Clashes at Palestinian protester's funeral
Donald Macintyre writes political sketches for The Independent, having been Jerusalem correspondent since 2004, covering Israel and the Occupied Territories, as well as travelling for the paper to Iraq, Turkey, Jordan, Libya and Egypt.
Sunday 11 December 2011
Local Palestinian residents and Israeli troops clashed today after the funeral of a 28-year-old demonstrator, whose death from wounds inflicted by a tear gas canister fired at short range by an Israeli soldier, is now the subject of a military police investigation.
Mustafa Tamimi was shot in the head on Friday as he threw stones at an armoured jeep during a regular weekly protest by residents of the West Bank village of Nabi Saleh against the expropriation of village land, and a local spring, by the nearby Jewish settlement of Halamish.
Draped in a Palestinian flag, the body of Mr Tamimi, who died in an Israeli hospital after suffering critical wounds below his right eye, was carried from the local mosque to the nearby village cemetery amid chants of “He is the blood of martyrs.” Hundreds attended the ceremony. Three people were injured and eight arrested in the clashes which followed the funeral, which was also attended by dozens of Israeli and foreign activists.
Demonstration leaders charged that the fatal wounding of Mr Tamimi by a soldier who they said opened the back of the jeep to fire the tear gas canister at his head from a few metres. Such a step would be in clear breach of military regulations prohibiting such direct fire of canisters at people. The military confirmed today the shooting was being investigated by military police.
Haim Schwartzenburg, an Israeli activists and photographer who photographed Mr Tamimi and the jeep at the moment the canister was fired, said that a bulldozer had been deployed to move an obstacle made of stones designed to prevent troops entering the village. He added: "There were constant exchanges of stones and tear gas, and when the bulldozer pulled out, stones were thrown at the jeeps. A soldier from the last jeep opened the door and fired directly at Mustafa. From what I saw, there is no chance that the soldier had not seen him. After he was hit, the jeep took off without stopping. Mustafa fell, he was conscious for a few more minutes and then blood began pouring from behind his eye, and I had the feeling that he was finished.”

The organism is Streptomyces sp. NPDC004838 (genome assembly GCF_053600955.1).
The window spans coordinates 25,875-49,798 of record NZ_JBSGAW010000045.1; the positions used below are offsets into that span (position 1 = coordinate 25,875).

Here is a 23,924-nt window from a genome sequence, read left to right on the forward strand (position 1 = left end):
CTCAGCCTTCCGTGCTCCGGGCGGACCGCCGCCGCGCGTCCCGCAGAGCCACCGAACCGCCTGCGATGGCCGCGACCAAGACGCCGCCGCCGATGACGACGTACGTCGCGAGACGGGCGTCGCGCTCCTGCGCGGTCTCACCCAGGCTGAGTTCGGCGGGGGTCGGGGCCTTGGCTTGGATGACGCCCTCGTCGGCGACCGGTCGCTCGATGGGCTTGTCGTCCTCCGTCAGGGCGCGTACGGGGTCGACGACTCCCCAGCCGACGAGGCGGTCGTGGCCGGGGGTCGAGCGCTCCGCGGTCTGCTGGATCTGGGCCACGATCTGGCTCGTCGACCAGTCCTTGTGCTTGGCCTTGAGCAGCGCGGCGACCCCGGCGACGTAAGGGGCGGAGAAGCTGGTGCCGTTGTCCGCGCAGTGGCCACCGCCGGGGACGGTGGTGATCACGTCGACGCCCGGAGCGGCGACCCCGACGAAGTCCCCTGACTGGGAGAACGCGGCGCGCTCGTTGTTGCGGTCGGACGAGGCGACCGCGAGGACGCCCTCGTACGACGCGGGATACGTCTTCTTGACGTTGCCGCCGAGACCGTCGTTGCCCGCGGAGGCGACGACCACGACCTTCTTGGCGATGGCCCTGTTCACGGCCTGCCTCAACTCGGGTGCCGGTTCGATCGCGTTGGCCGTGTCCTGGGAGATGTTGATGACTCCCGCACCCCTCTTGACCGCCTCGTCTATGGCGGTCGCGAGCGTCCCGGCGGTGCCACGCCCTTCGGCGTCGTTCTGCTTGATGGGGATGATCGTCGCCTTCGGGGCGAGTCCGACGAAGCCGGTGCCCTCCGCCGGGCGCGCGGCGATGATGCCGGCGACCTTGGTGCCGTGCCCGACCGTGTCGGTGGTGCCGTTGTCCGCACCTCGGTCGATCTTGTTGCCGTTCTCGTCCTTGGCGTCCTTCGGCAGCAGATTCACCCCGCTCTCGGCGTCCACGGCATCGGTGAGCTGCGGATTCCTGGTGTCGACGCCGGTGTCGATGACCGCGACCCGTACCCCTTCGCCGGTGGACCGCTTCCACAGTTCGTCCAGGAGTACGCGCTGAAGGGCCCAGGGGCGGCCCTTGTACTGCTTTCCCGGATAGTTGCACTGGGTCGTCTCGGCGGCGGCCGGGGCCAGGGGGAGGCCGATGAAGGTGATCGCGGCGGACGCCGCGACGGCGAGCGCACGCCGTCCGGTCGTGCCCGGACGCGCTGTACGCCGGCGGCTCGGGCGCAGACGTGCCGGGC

A reservist Israeli soldier who had served in Nabi Saleh during another unarmed Friday protest and was interviewed by the Independent in September was heavily critical of the military’s crowd control methods including what he said was the indiscriminate firing of tear gas canisters by troops. He said that he felt his work in the West Bank village—on a day when he did not see stones being thrown--“did not have any connection with defending Israel.”
The protests are among a regular series in villages across the West Bank against the military’s separation barrier or the encroachment of Jewish settlements.
The Israeli military said it used “riot dispersal means” to contain “violent and illegal riots” in the West Bank and added: “Such means were used during the course of [the] riot in Nabi Saleh. However, the IDF cannot comment on regulations regarding their usage.”
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